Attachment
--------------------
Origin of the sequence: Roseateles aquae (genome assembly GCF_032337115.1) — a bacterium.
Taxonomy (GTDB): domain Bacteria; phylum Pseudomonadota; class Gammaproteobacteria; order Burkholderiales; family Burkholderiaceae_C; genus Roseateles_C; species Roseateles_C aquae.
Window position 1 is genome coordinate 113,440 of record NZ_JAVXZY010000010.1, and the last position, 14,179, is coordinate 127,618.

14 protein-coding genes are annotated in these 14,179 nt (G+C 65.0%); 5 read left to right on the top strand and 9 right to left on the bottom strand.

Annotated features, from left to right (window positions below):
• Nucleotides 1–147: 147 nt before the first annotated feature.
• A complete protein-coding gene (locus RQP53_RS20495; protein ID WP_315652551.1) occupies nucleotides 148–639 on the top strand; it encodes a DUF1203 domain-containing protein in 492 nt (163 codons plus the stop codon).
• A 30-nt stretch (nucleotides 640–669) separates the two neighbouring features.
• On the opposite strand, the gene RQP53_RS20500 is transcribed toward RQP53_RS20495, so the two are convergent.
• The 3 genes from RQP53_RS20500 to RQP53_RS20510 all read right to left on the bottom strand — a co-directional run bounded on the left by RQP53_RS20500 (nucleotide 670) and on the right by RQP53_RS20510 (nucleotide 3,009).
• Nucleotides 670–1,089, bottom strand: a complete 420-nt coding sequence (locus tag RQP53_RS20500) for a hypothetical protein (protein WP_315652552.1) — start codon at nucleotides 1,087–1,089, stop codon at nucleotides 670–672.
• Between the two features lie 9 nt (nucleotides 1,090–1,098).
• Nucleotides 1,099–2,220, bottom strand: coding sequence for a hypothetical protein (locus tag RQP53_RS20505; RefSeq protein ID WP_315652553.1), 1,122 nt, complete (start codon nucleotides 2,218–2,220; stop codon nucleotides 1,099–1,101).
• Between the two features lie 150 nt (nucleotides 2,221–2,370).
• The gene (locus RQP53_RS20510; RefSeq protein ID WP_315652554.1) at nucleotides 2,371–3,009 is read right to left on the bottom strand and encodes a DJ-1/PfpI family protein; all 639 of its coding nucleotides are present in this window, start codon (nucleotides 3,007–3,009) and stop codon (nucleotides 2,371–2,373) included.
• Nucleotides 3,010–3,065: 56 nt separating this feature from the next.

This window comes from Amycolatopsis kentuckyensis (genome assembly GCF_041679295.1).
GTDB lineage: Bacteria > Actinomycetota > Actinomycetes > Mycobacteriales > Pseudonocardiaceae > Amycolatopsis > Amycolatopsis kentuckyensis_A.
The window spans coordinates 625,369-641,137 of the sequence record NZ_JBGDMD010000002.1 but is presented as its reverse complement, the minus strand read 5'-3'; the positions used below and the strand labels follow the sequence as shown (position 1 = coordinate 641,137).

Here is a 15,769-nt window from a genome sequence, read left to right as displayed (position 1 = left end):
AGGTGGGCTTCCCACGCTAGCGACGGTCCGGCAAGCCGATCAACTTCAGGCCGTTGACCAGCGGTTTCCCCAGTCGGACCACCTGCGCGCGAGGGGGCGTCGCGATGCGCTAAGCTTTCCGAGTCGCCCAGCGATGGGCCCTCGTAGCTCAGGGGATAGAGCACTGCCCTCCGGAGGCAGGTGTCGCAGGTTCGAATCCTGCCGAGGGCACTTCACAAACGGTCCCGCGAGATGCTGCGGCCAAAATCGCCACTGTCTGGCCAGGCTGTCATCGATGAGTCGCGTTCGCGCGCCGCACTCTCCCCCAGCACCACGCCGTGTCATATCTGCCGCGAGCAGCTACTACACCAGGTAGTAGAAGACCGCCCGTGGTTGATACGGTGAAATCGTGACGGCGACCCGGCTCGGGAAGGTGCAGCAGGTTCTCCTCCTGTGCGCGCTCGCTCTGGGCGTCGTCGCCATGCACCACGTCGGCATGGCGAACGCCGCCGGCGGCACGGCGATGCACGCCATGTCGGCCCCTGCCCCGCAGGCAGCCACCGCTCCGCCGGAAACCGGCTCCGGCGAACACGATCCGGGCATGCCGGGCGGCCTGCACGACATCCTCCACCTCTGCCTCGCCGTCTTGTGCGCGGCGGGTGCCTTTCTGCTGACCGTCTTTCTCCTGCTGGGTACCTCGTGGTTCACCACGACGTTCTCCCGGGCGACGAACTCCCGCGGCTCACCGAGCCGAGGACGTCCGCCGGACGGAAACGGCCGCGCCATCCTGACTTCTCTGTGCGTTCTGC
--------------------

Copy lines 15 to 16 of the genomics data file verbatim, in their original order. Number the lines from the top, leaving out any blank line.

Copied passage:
• The gene (locus RQP53_RS20510; RefSeq protein ID WP_315652554.1) at nucleotides 2,371–3,009 is read right to left on the bottom strand and encodes a DJ-1/PfpI family protein; all 639 of its coding nucleotides are present in this window, start codon (nucleotides 3,007–3,009) and stop codon (nucleotides 2,371–2,373) included.
• Nucleotides 3,010–3,065: 56 nt separating this feature from the next.